Modernizing Authentication — What It Takes to Transform Secure Access
Oracle is now out with its first quarterly critical patch update (CPU) of 2010, fixing 24 flaws spread across Oracle's product portfolio. Affected products include Oracle's namesake database server as well as the Oracle Application Server, E-Business Suite, Secure Backup, PeopleSoft Enterprise and WebLogic Servers.
Of particular note is the severity of the flaws in the January CPU -- and the potential impact on affected systems.
"Thirteen of the 24 new vulnerabilities are remotely exploitable without authentication," Eric Maurice, manager for security in Oracle's global technology business unit, wrote in a blog post. "This means that an attacker could attempt to exploit these vulnerabilities, should the targeted systems be exposed on the network (as opposed to being hidden behind a firewall for example) remotely without requiring a username or password."
Drilling down into the specific updates, Maurice noted that nine of the 24 security vulnerabilities affect Oracle Database Server. Of those, there is only one flaw that remotely exploitable without authentication. That flaw also carries Oracle's highest severity rating, with a score of 10.0 using the CVSS (Common Vulnerability Scoring System) system.https://o1.qnsr.com/log/p.gif?;n=203;c=204634421;s=15939;x=7936;f=201702151714490;u=j;z=TIMESTAMP;a=20304455;e=i
Oracle has been using CVSS since October 2006 to provide a score for the relative impact of a particular vulnerability.
A CVSS 10.0 score means that if the flaw is exploited, an attacker can take full control of the vulnerable system. There is a catch with this highly critical database flaw, though: Microsoft Windows users are more at risk than Linux or Unix users. Maurice noted that for Linux and Unix deployments, the CVSS score for the same vulnerability is only 7.5, since a full compromise all the way to the operating system level isn't possible on those systems.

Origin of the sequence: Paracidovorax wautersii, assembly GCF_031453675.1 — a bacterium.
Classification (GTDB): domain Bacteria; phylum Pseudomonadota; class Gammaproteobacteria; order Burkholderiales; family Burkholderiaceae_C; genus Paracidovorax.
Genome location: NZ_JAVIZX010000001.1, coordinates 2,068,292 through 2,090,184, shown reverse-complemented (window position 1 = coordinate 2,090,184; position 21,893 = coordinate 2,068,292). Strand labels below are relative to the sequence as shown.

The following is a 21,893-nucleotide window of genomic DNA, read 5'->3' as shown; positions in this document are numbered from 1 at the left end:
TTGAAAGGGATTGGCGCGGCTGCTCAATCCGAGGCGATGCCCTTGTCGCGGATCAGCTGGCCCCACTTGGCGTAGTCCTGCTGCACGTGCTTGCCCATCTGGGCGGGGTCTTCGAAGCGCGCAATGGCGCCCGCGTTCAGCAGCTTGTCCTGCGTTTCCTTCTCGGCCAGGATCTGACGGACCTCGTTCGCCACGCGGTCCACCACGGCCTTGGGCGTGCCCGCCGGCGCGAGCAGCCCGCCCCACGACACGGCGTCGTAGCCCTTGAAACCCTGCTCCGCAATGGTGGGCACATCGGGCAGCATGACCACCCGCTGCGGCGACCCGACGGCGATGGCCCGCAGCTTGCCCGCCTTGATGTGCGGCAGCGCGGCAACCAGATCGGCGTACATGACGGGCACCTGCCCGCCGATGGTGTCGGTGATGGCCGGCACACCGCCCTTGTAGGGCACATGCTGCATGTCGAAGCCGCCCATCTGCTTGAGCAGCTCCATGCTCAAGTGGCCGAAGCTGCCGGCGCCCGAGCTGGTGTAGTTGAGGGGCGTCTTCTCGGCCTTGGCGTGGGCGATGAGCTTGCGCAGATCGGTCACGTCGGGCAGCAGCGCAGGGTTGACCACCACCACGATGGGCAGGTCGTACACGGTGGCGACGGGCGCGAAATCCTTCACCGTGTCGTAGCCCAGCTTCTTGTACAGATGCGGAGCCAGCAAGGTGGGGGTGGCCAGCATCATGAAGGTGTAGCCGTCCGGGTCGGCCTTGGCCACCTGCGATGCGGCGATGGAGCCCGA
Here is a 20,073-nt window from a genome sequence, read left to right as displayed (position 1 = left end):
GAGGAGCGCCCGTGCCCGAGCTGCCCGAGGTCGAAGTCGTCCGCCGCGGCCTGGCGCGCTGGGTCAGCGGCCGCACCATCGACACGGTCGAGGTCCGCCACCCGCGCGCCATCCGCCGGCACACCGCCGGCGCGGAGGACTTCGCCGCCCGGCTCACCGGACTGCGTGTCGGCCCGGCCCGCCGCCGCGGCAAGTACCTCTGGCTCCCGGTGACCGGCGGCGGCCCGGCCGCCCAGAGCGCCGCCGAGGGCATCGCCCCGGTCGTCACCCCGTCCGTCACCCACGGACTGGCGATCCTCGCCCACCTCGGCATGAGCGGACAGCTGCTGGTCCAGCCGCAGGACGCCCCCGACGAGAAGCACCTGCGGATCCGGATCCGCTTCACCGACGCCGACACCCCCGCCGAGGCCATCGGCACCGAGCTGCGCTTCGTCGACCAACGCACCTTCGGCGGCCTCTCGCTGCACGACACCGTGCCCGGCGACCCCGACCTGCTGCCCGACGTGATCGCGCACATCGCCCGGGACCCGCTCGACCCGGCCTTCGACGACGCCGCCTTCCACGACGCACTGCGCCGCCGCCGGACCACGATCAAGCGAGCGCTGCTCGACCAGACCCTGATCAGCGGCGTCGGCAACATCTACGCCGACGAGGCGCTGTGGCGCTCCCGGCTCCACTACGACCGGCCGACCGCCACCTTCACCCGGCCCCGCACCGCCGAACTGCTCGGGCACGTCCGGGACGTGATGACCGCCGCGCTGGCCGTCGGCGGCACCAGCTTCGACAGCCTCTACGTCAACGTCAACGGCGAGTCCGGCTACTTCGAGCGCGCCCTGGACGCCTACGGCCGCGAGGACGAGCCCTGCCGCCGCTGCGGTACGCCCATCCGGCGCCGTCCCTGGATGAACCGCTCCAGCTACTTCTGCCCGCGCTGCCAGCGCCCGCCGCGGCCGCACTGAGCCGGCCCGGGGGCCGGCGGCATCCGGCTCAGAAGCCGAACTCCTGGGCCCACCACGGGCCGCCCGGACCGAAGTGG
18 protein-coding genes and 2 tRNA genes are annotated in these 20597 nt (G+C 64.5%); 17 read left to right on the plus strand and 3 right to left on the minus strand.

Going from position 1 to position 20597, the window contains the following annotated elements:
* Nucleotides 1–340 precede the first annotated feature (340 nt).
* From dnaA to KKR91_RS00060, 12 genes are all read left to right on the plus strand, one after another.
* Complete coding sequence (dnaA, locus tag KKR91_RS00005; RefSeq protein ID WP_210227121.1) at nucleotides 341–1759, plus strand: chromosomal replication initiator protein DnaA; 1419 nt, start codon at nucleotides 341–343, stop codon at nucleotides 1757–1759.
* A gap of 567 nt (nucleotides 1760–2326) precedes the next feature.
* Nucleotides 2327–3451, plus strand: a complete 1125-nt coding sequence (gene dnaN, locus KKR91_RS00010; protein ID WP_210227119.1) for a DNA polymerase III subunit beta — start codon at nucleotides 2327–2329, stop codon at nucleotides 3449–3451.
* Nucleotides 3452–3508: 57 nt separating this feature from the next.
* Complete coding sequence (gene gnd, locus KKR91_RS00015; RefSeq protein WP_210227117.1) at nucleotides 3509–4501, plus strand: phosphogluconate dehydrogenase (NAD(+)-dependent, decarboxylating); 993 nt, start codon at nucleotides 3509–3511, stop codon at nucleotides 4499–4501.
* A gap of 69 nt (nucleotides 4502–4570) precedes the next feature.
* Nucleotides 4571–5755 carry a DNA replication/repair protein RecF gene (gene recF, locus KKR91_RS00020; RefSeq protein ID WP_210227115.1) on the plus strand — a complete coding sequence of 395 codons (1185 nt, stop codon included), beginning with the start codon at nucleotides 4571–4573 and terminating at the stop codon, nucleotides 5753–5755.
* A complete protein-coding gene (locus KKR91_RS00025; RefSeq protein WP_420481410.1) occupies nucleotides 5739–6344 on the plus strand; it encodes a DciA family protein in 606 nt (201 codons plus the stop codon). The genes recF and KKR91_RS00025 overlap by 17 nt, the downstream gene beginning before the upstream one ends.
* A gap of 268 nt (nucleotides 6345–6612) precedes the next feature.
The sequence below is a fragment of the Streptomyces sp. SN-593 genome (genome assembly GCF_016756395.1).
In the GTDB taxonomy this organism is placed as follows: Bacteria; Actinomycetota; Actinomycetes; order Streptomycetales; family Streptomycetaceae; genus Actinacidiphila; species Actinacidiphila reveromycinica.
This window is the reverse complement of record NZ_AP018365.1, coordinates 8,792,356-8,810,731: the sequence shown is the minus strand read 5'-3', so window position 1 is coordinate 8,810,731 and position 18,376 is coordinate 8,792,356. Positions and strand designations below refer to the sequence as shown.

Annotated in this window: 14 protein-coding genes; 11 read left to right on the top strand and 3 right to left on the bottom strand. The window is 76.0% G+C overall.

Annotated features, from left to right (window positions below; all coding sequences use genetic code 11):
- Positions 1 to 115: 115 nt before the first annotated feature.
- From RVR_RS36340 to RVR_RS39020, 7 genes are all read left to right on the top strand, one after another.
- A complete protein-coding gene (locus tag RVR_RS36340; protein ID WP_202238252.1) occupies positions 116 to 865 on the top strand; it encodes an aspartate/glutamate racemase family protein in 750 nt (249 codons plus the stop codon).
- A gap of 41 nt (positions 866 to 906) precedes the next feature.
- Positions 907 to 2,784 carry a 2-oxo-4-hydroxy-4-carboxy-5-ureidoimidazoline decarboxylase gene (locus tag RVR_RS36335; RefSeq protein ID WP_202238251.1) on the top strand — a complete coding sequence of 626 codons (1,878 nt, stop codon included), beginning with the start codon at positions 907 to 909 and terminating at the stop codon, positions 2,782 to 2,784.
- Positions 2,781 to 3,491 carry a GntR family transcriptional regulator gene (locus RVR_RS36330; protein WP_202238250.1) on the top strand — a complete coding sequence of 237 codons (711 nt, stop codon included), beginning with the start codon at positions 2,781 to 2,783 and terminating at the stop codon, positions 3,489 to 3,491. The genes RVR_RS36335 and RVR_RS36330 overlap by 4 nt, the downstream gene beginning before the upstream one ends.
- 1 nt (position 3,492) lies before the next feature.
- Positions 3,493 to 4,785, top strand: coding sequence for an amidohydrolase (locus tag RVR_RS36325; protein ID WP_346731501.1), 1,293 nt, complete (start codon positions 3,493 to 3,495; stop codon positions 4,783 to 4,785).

On a year-over-year basis, the January 2010 CPU patch haul actually represents a decline from the 41 flaws Oracle reported in January 2009.
Still, at least one database security professional still sees cause for concern.
"We again see a database vulnerability scoring 10 out of 10 in severity, which would allow someone to completely takeover the database without the need of valid credentials," Amichai Shulman, CTO of database security vendor Imperva, said in an e-mail to InternetNews.com. "In addition, there are several other database vulnerabilities that only require database connection privileges in order to exploit. So overall, it seems that the severity of vulnerabilities is high."
Shulman added that the January CPU also includes two other vulnerabilities that had a CVSS score of 10. One of them was for the Secure Backup product and the other one for the JRockit Java Virtual Machine product that Oracle acquired with its acquisition of BEA in 2008.
"The vulnerabilities in the Secure Backup product could allow confidential data to be exposed or it could be possible to even tamper with stored data," Shulman said.
Oracle's next quarterly critical patch update is currently scheduled to be released on April 13.
Sean Michael Kerner is a senior editor at InternetNews.com, the news service of the internet.com network.